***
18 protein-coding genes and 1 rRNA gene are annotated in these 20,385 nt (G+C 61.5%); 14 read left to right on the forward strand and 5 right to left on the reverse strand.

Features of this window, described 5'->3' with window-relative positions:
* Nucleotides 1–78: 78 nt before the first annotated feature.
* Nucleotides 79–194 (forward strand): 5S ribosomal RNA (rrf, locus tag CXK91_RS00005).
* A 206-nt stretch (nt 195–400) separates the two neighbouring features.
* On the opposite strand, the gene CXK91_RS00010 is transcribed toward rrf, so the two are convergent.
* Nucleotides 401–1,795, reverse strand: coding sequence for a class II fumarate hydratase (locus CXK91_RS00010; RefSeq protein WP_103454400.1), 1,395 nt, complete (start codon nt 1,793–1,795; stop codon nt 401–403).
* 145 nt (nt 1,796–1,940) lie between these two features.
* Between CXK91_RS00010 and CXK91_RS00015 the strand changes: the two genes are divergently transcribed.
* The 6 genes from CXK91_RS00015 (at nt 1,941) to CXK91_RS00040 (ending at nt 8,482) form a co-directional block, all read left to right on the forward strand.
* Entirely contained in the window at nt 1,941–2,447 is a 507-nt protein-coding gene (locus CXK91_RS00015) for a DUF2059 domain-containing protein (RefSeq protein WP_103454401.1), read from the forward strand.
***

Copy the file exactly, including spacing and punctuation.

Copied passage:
18 protein-coding genes and 1 rRNA gene are annotated in these 20,385 nt (G+C 61.5%); 14 read left to right on the forward strand and 5 right to left on the reverse strand.

Features of this window, described 5'->3' with window-relative positions:
* Nucleotides 1–78: 78 nt before the first annotated feature.
* Nucleotides 79–194 (forward strand): 5S ribosomal RNA (rrf, locus tag CXK91_RS00005).
* A 206-nt stretch (nt 195–400) separates the two neighbouring features.
* On the opposite strand, the gene CXK91_RS00010 is transcribed toward rrf, so the two are convergent.
* Nucleotides 401–1,795, reverse strand: coding sequence for a class II fumarate hydratase (locus CXK91_RS00010; RefSeq protein WP_103454400.1), 1,395 nt, complete (start codon nt 1,793–1,795; stop codon nt 401–403).
* 145 nt (nt 1,796–1,940) lie between these two features.
* Between CXK91_RS00010 and CXK91_RS00015 the strand changes: the two genes are divergently transcribed.
* The 6 genes from CXK91_RS00015 (at nt 1,941) to CXK91_RS00040 (ending at nt 8,482) form a co-directional block, all read left to right on the forward strand.
* Entirely contained in the window at nt 1,941–2,447 is a 507-nt protein-coding gene (locus CXK91_RS00015) for a DUF2059 domain-containing protein (RefSeq protein WP_103454401.1), read from the forward strand.